Sketch comedy

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Sketch comedy consists of a series of short comedy scenes or vignettes, called "sketches," commonly between one and ten minutes long. Such sketches are performed by a group of comic actors, either on stage or through an audio and/or visual medium such as broadcasting. Often sketches are first improvised by the actors and written down based on the outcome of these improv sessions; however, improvisation is not necessarily involved in all sketch comedy.

An individual sketch or vignette is a brief scene or skit formerly used in vaudeville and used today on variety shows, comedy programs, adult entertainment, talk shows, or certain children's television programs (such as Sesame Street). Such a sketch can include footage of a "man on the street" on evening comedy television interview programs like the Tonight Show.

More serious sketch comedians differentiate their art from that of the skit, maintaining that skits tend to be a (single) dramatized joke, while a sketch is a comedic exploration of a concept, character, or situation.



Sketch comedy has its origins in vaudeville and music hall, where a large number of brief, but humorous, acts were strung together to form a larger program.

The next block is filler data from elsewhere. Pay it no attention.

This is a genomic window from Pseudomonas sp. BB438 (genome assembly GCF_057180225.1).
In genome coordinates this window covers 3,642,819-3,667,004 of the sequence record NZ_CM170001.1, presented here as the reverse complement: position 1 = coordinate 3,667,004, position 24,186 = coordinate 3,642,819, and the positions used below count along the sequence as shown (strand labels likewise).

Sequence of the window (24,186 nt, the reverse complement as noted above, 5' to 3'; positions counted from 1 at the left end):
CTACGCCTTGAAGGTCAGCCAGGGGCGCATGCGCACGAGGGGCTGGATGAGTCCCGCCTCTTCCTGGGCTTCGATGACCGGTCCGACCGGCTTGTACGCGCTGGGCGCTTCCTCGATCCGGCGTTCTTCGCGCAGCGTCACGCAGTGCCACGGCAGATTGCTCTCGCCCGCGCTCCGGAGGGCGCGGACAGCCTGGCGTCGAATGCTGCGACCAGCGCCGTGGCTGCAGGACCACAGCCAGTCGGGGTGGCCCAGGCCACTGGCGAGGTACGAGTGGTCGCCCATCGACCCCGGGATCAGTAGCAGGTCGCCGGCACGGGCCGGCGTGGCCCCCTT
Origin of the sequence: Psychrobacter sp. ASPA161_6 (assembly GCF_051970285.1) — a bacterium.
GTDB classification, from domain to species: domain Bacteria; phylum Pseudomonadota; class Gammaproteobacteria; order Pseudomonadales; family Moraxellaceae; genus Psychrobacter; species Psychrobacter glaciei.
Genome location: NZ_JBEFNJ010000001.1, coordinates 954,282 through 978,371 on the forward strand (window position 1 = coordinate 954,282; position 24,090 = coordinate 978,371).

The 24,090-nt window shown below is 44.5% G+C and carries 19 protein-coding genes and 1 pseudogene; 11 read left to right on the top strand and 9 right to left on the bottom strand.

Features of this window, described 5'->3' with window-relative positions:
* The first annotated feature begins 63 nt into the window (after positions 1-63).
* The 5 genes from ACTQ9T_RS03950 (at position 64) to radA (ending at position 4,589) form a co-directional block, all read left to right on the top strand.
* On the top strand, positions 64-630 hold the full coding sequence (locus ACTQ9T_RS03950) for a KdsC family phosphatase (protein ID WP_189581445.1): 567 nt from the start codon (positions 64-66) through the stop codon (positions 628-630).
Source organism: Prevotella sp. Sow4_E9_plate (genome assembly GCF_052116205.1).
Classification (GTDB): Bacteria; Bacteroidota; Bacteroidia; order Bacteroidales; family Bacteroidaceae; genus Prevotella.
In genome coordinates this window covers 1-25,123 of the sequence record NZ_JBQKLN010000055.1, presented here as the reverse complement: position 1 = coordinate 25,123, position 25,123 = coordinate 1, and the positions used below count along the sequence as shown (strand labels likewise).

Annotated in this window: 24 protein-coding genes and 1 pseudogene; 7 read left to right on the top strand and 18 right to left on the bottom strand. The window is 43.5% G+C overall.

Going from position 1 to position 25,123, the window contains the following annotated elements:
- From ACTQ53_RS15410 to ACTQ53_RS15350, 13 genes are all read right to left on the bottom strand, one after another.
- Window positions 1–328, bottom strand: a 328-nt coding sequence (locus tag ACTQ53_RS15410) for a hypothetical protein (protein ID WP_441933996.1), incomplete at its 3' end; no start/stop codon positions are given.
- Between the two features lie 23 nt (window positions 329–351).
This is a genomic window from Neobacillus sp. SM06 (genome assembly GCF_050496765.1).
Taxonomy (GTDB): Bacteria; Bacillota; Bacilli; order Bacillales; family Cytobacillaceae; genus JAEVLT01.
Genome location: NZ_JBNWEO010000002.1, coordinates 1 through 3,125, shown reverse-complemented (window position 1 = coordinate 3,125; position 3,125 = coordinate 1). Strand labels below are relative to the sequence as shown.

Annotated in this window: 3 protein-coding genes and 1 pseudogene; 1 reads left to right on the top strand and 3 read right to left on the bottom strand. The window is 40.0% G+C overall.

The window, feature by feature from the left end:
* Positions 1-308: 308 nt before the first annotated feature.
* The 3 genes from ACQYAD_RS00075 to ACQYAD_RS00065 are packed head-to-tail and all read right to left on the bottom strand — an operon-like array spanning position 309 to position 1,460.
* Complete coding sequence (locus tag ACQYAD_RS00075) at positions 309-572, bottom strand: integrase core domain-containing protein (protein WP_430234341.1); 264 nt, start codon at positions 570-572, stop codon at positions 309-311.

In England, it moved to stage performances by Cambridge Footlights, such as Beyond the Fringe and A Clump of Plinths (which evolved into Cambridge Circus), to radio, with such shows as It's That Man Again and I'm Sorry, I'll Read That Again, then to television, with such shows as Monty Python's Flying Circus and Not the Nine O'clock News.

Historically, the sketches tended to be unrelated, but more recent groups have introduced overarching themes that connect the sketches within a particular show, with recurring characters that return for more than one appearance. Examples of recurring characters include "Ted & Ralph" from The Fast Show; the "Head Crusher" from The Kids in the Hall; Martin Short's "Ed Grimley", a recurring character from both SCTV and Saturday Night Live; and "Kevin & Perry" from Harry Enfield and Chums. The idea of running characters was taken a stage further with shows like The Red Green Show and The League of Gentlemen, where sketches centered around the various inhabitants of the fictional towns of Possum Lake and Royston Vasey, respectively.

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